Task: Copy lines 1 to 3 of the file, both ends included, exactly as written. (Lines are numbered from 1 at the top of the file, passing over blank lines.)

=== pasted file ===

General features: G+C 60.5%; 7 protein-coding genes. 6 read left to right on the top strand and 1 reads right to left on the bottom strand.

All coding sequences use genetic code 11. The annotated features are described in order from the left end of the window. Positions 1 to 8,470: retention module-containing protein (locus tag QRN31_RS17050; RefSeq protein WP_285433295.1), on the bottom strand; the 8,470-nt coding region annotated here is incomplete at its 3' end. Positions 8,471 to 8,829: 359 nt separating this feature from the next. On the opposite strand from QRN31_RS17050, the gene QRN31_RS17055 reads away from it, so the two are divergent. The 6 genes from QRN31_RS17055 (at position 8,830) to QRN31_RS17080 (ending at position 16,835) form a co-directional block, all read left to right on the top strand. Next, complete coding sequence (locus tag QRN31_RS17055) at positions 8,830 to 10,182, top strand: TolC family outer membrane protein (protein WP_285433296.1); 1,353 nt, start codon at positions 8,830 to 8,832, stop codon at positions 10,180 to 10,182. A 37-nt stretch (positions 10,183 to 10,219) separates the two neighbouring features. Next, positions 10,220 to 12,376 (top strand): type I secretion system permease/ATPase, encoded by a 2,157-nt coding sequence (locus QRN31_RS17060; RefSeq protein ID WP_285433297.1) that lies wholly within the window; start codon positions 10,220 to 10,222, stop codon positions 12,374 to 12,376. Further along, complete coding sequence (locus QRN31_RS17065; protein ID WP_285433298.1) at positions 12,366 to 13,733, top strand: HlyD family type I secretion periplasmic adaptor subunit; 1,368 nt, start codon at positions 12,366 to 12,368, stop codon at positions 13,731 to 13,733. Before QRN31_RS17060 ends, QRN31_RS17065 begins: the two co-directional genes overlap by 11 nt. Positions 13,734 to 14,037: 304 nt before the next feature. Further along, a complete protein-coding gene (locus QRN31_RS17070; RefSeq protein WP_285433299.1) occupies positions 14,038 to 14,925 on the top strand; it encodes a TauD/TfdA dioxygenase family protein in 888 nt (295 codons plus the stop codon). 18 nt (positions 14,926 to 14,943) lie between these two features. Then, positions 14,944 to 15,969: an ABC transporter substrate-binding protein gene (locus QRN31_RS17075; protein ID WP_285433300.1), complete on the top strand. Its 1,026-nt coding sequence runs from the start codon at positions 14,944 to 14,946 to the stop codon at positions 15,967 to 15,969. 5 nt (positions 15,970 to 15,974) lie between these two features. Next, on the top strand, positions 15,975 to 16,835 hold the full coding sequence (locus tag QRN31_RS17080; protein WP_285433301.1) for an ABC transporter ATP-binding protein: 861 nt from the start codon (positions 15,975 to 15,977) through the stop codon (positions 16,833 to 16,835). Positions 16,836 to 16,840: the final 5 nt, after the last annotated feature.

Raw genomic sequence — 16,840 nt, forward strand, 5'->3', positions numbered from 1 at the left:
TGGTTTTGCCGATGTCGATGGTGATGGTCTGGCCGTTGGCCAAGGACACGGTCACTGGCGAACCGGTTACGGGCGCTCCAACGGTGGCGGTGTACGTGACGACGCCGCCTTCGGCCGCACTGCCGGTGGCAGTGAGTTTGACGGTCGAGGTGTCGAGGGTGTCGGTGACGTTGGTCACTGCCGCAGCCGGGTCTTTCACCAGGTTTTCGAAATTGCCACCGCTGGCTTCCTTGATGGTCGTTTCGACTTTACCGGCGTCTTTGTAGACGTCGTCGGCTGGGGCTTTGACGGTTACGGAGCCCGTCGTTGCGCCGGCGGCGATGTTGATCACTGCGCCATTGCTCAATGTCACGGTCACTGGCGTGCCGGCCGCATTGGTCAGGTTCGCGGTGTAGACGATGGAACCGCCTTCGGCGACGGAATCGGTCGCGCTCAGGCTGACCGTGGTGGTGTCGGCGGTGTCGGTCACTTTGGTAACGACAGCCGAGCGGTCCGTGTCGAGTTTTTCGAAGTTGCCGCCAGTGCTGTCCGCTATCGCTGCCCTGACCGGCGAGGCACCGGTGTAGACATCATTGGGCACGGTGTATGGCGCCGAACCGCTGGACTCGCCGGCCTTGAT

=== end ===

General features: G+C 60.5%; 7 protein-coding genes. 6 read left to right on the top strand and 1 reads right to left on the bottom strand.

All coding sequences use genetic code 11. The annotated features are described in order from the left end of the window. Positions 1 to 8,470: retention module-containing protein (locus tag QRN31_RS17050; RefSeq protein WP_285433295.1), on the bottom strand; the 8,470-nt coding region annotated here is incomplete at its 3' end. Positions 8,471 to 8,829: 359 nt separating this feature from the next. On the opposite strand from QRN31_RS17050, the gene QRN31_RS17055 reads away from it, so the two are divergent. The 6 genes from QRN31_RS17055 (at position 8,830) to QRN31_RS17080 (ending at position 16,835) form a co-directional block, all read left to right on the top strand. Next, complete coding sequence (locus tag QRN31_RS17055) at positions 8,830 to 10,182, top strand: TolC family outer membrane protein (protein WP_285433296.1); 1,353 nt, start codon at positions 8,830 to 8,832, stop codon at positions 10,180 to 10,182. A 37-nt stretch (positions 10,183 to 10,219) separates the two neighbouring features. Next, positions 10,220 to 12,376 (top strand): type I secretion system permease/ATPase, encoded by a 2,157-nt coding sequence (locus QRN31_RS17060; RefSeq protein ID WP_285433297.1) that lies wholly within the window; start codon positions 10,220 to 10,222, stop codon positions 12,374 to 12,376. Further along, complete coding sequence (locus QRN31_RS17065; protein ID WP_285433298.1) at positions 12,366 to 13,733, top strand: HlyD family type I secretion periplasmic adaptor subunit; 1,368 nt, start codon at positions 12,366 to 12,368, stop codon at positions 13,731 to 13,733. Before QRN31_RS17060 ends, QRN31_RS17065 begins: the two co-directional genes overlap by 11 nt. Positions 13,734 to 14,037: 304 nt before the next feature. Further along, a complete protein-coding gene (locus QRN31_RS17070; RefSeq protein WP_285433299.1) occupies positions 14,038 to 14,925 on the top strand; it encodes a TauD/TfdA dioxygenase family protein in 888 nt (295 codons plus the stop codon). 18 nt (positions 14,926 to 14,943) lie between these two features. Then, positions 14,944 to 15,969: an ABC transporter substrate-binding protein gene (locus QRN31_RS17075; protein ID WP_285433300.1), complete on the top strand. Its 1,026-nt coding sequence runs from the start codon at positions 14,944 to 14,946 to the stop codon at positions 15,967 to 15,969. 5 nt (positions 15,970 to 15,974) lie between these two features. Next, on the top strand, positions 15,975 to 16,835 hold the full coding sequence (locus tag QRN31_RS17080; protein WP_285433301.1) for an ABC transporter ATP-binding protein: 861 nt from the start codon (positions 15,975 to 15,977) through the stop codon (positions 16,833 to 16,835). Positions 16,836 to 16,840: the final 5 nt, after the last annotated feature.

Raw genomic sequence — 16,840 nt, forward strand, 5'->3', positions numbered from 1 at the left: